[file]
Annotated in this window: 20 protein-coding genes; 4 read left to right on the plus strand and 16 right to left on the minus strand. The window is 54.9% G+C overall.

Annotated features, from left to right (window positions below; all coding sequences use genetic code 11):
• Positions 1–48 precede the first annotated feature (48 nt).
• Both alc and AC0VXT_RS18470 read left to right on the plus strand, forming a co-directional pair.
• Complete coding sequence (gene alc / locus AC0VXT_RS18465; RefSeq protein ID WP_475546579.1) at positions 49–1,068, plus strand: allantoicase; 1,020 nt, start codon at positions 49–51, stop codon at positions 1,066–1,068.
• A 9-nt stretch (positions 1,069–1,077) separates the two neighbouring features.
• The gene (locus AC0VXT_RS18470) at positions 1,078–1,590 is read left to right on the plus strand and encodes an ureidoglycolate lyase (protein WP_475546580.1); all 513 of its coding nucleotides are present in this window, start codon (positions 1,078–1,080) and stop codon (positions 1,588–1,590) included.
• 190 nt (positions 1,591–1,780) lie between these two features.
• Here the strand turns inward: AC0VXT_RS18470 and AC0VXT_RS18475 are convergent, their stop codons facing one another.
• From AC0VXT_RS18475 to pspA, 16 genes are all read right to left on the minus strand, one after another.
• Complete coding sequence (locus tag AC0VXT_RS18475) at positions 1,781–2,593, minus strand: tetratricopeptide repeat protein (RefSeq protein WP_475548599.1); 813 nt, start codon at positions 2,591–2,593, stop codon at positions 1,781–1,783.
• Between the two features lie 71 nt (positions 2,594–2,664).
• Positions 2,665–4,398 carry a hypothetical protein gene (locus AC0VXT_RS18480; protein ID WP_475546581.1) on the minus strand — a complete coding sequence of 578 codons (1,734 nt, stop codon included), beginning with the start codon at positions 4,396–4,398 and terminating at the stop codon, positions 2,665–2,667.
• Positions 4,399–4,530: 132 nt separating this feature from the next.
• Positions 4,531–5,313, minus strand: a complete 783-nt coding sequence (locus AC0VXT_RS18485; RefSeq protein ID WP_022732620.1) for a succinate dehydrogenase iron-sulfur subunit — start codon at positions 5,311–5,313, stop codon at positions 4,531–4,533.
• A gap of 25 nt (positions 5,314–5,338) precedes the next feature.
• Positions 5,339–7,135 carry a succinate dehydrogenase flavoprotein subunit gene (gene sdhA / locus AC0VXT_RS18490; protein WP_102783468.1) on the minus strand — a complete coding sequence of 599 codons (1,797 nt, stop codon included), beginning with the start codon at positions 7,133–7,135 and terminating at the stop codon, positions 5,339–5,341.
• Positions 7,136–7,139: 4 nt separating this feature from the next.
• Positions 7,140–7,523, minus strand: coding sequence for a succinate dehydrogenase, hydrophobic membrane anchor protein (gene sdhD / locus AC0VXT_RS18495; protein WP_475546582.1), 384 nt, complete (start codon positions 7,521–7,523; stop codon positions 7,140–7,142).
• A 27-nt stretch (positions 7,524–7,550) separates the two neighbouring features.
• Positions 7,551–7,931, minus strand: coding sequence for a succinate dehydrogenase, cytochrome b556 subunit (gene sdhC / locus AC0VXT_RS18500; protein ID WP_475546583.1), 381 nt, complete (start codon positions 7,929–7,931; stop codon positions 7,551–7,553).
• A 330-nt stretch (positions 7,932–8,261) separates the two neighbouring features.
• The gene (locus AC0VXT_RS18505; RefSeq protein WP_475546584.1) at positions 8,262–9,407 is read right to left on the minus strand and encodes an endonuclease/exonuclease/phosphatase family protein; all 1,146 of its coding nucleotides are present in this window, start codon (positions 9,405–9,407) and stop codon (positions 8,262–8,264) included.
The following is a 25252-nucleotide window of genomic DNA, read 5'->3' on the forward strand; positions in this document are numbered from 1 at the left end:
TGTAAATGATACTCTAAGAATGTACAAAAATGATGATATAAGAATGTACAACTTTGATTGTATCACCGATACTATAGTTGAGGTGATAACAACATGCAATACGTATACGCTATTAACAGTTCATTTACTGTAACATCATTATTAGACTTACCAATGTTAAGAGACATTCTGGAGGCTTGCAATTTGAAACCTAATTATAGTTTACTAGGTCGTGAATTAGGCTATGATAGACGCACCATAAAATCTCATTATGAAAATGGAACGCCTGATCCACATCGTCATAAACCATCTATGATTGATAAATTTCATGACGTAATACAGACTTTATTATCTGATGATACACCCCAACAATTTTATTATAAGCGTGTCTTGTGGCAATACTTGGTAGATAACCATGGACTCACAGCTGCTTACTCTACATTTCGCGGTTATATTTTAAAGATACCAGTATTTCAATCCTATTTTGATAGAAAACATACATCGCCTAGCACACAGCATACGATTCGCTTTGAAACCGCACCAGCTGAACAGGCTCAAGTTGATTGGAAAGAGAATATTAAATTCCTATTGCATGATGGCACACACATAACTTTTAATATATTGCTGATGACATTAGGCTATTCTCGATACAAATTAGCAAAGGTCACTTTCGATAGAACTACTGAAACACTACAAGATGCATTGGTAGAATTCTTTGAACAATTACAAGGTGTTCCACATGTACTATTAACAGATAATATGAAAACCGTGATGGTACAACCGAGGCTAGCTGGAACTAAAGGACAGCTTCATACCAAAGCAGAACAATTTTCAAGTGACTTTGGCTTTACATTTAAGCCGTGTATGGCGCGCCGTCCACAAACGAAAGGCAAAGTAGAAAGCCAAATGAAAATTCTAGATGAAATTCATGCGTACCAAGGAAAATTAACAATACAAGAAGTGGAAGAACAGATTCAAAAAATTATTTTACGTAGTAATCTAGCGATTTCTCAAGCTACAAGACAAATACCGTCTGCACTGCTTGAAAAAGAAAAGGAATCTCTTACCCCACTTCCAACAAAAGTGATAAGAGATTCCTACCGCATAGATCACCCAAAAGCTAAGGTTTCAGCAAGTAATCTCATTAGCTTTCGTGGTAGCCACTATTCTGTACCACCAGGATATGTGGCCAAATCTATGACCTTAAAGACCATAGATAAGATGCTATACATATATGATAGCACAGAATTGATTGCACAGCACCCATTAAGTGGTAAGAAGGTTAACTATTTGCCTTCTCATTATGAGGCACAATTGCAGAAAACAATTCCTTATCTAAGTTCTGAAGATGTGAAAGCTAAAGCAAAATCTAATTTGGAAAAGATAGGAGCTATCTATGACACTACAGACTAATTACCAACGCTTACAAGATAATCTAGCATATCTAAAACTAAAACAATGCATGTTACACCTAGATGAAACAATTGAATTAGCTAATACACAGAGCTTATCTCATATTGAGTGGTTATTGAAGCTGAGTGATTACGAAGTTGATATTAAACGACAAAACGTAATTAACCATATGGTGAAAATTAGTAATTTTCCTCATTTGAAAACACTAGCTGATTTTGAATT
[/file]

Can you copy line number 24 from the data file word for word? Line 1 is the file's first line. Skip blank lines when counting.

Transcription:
The following is a 25252-nucleotide window of genomic DNA, read 5'->3' on the forward strand; positions in this document are numbered from 1 at the left end: